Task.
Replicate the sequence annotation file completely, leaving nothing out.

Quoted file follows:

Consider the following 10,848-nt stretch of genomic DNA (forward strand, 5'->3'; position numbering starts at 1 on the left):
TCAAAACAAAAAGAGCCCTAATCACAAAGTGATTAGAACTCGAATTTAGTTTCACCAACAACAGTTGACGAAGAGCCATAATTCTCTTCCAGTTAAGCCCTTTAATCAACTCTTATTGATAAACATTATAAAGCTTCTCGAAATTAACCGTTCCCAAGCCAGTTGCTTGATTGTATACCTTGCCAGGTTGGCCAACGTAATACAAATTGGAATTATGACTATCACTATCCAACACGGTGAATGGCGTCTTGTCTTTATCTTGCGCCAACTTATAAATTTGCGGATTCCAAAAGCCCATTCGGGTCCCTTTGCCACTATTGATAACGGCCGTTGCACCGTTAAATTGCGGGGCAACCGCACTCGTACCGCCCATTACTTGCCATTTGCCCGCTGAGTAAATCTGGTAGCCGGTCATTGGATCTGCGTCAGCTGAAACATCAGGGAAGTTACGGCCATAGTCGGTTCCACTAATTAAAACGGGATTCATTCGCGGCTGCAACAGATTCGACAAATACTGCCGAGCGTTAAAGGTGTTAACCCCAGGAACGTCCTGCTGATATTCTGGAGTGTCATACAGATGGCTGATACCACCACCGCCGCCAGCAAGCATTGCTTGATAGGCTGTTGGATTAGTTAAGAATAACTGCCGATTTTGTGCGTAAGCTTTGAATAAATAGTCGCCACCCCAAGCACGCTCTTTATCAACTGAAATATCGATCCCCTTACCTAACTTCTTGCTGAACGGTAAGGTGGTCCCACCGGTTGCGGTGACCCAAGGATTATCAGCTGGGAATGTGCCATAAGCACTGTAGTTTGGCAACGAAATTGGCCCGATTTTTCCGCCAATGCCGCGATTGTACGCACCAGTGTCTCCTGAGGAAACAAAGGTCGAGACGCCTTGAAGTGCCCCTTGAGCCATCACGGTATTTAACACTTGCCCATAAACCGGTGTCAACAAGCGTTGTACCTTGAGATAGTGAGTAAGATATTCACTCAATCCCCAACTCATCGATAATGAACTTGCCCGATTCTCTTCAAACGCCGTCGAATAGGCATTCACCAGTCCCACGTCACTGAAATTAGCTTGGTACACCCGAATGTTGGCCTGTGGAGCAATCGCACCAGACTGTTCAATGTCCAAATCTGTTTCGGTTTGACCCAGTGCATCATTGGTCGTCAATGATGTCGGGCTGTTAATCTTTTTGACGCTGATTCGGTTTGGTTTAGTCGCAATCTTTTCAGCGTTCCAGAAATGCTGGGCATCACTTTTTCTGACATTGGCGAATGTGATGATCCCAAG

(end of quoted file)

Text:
Consider the following 10,848-nt stretch of genomic DNA (forward strand, 5'->3'; position numbering starts at 1 on the left):
TCAAAACAAAAAGAGCCCTAATCACAAAGTGATTAGAACTCGAATTTAGTTTCACCAACAACAGTTGACGAAGAGCCATAATTCTCTTCCAGTTAAGCCCTTTAATCAACTCTTATTGATAAACATTATAAAGCTTCTCGAAATTAACCGTTCCCAAGCCAGTTGCTTGATTGTATACCTTGCCAGGTTGGCCAACGTAATACAAATTGGAATTATGACTATCACTATCCAACACGGTGAATGGCGTCTTGTCTTTATCTTGCGCCAACTTATAAATTTGCGGATTCCAAAAGCCCATTCGGGTCCCTTTGCCACTATTGATAACGGCCGTTGCACCGTTAAATTGCGGGGCAACCGCACTCGTACCGCCCATTACTTGCCATTTGCCCGCTGAGTAAATCTGGTAGCCGGTCATTGGATCTGCGTCAGCTGAAACATCAGGGAAGTTACGGCCATAGTCGGTTCCACTAATTAAAACGGGATTCATTCGCGGCTGCAACAGATTCGACAAATACTGCCGAGCGTTAAAGGTGTTAACCCCAGGAACGTCCTGCTGATATTCTGGAGTGTCATACAGATGGCTGATACCACCACCGCCGCCAGCAAGCATTGCTTGATAGGCTGTTGGATTAGTTAAGAATAACTGCCGATTTTGTGCGTAAGCTTTGAATAAATAGTCGCCACCCCAAGCACGCTCTTTATCAACTGAAATATCGATCCCCTTACCTAACTTCTTGCTGAACGGTAAGGTGGTCCCACCGGTTGCGGTGACCCAAGGATTATCAGCTGGGAATGTGCCATAAGCACTGTAGTTTGGCAACGAAATTGGCCCGATTTTTCCGCCAATGCCGCGATTGTACGCACCAGTGTCTCCTGAGGAAACAAAGGTCGAGACGCCTTGAAGTGCCCCTTGAGCCATCACGGTATTTAACACTTGCCCATAAACCGGTGTCAACAAGCGTTGTACCTTGAGATAGTGAGTAAGATATTCACTCAATCCCCAACTCATCGATAATGAACTTGCCCGATTCTCTTCAAACGCCGTCGAATAGGCATTCACCAGTCCCACGTCACTGAAATTAGCTTGGTACACCCGAATGTTGGCCTGTGGAGCAATCGCACCAGACTGTTCAATGTCCAAATCTGTTTCGGTTTGACCCAGTGCATCATTGGTCGTCAATGATGTCGGGCTGTTAATCTTTTTGACGCTGATTCGGTTTGGTTTAGTCGCAATCTTTTCAGCGTTCCAGAAATGCTGGGCATCACTTTTTCTGACATTGGCGAATGTGATGATCCCAAG